How to Change a Photo's Background Color in Photoshop CS5
I have been working on a brochure that required a fair amount of photography. Lately, I feel that just placing a photo in the layout and wrapping the text around it is getting stale. Stock photos, mostly bought from iStockPhoto.com, are usually of an acceptable quality to use for these projects, and are priced right.
I decided to go with a simple effect to make these photos more interesting, and to add more color into this brochure. The photos all had a central subject – the doctors or nurse – with a cluttered background.
I wanted to introduce a few colors off of our company color palette. To do that to the photos, I changed the background to black and white and made the subject full color, and added a slight white glow effect to make it stand out more.
Note: The photos used were purchased from iStockphoto.com.
Here is how to do this effect using Photoshop CS 5.
Open the photo and duplicate it into a new layer.
Turn the bottom layer into a black and white image by using the Desaturate command. The Desaturate command on the PC is: Image (on top menu bar)/Adjustments/Desaturate or do a Shift+Control+U.
Add the color you would like the back ground to be as a new layer between the two photos.
Go back to the top layer – color photo – and use the lasso tool to draw around the main subject. I use the lasso tool to get almost to the edge of the subject, as shown here, then go back and fine tune this with the eraser. I leave the color layer on, as it shows my progress. Take your time in this process. I use a Wacom Intuous tablet to do all of my work, as it makes this process more natural.
Here is the photo with the main subject cut out from the background, using the lasso tool, polygon tool for straight edges, and eraser.
Move the color layer down, and move the black and white version up. Use the soft light selection on this layer. You can see that it blends the black and white image into the color. All of these layer effects can drastically alter the background image effect. Each brings a different effect to the table. Experiment with these! Note that I added a white layer to the bottom. This allows me to see the changes in transparency easily. If I do not do that, I will see the Photoshop default checkerboard pattern. Use the opacity control on the layer to lessen the amount of background you want to show.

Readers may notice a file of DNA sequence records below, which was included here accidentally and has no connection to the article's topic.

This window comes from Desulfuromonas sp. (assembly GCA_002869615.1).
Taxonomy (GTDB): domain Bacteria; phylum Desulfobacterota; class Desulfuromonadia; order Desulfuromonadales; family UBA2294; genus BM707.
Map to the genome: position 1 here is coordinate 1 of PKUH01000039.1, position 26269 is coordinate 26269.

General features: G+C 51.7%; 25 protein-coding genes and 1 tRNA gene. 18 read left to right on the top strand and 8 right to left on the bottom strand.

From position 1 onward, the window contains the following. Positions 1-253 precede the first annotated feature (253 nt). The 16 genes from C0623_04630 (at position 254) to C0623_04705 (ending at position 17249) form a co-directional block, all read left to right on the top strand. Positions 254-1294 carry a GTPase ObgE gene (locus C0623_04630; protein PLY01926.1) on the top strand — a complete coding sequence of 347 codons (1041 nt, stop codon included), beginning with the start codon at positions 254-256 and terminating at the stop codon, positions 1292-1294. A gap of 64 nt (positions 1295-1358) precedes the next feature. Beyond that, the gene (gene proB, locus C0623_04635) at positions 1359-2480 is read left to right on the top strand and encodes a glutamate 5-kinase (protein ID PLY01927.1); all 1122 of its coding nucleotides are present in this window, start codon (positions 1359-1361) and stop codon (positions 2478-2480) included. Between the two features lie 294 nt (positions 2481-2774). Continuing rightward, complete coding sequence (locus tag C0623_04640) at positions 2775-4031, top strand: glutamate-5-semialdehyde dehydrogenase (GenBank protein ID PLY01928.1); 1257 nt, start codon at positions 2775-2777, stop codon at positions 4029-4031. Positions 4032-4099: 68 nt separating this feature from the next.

There are variations of this. You can reverse this process to get a different effect. That is, make the color layer the soft light and put it between the two images. You can adjust these layers to achieve various levels of intensity in color. Note how much different the background looks when reversing the order of layers.
To finish the effect I go to my main color image and choose from the top menu bar Layer/Layer Style and select Outer Glow to add an outer glow. You can experiment with different levels. Be aware that when you add this effect, it will show any of the background that you may have missed. Go back and check. Even a small group of pixels will be affected by the glow effect.
You can change the background color easily, if you change your mind and don’t like your first choice, as I have done.
This particular piece went on a brochure, printed on a 4 color offset press. Make sure you save the final to CMYK if you go to print.
Once you have separated the main image out, you can also change the background image. The choices are endless!
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